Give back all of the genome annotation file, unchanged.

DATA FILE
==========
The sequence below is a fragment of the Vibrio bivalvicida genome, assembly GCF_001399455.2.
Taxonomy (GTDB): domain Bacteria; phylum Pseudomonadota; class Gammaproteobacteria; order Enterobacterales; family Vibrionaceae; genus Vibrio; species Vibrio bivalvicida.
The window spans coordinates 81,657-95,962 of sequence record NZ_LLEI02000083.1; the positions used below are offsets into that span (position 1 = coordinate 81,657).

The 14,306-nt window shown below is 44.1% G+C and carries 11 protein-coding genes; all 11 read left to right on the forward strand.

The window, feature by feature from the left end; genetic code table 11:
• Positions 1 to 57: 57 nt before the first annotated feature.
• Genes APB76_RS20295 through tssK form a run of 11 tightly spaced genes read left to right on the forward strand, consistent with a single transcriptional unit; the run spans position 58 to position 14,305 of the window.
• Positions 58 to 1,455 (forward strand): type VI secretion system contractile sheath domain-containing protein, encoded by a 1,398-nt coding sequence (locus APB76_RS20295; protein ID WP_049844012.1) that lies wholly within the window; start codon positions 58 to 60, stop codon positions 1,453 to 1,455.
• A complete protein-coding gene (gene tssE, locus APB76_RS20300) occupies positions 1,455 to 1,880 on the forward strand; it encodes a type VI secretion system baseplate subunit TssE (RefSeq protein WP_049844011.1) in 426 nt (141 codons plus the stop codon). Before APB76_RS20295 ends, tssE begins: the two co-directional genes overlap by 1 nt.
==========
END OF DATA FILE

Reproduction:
The sequence below is a fragment of the Vibrio bivalvicida genome, assembly GCF_001399455.2.
Taxonomy (GTDB): domain Bacteria; phylum Pseudomonadota; class Gammaproteobacteria; order Enterobacterales; family Vibrionaceae; genus Vibrio; species Vibrio bivalvicida.
The window spans coordinates 81,657-95,962 of sequence record NZ_LLEI02000083.1; the positions used below are offsets into that span (position 1 = coordinate 81,657).

The 14,306-nt window shown below is 44.1% G+C and carries 11 protein-coding genes; all 11 read left to right on the forward strand.

The window, feature by feature from the left end; genetic code table 11:
• Positions 1 to 57: 57 nt before the first annotated feature.
• Genes APB76_RS20295 through tssK form a run of 11 tightly spaced genes read left to right on the forward strand, consistent with a single transcriptional unit; the run spans position 58 to position 14,305 of the window.
• Positions 58 to 1,455 (forward strand): type VI secretion system contractile sheath domain-containing protein, encoded by a 1,398-nt coding sequence (locus APB76_RS20295; protein ID WP_049844012.1) that lies wholly within the window; start codon positions 58 to 60, stop codon positions 1,453 to 1,455.
• A complete protein-coding gene (gene tssE, locus APB76_RS20300) occupies positions 1,455 to 1,880 on the forward strand; it encodes a type VI secretion system baseplate subunit TssE (RefSeq protein WP_049844011.1) in 426 nt (141 codons plus the stop codon). Before APB76_RS20295 ends, tssE begins: the two co-directional genes overlap by 1 nt.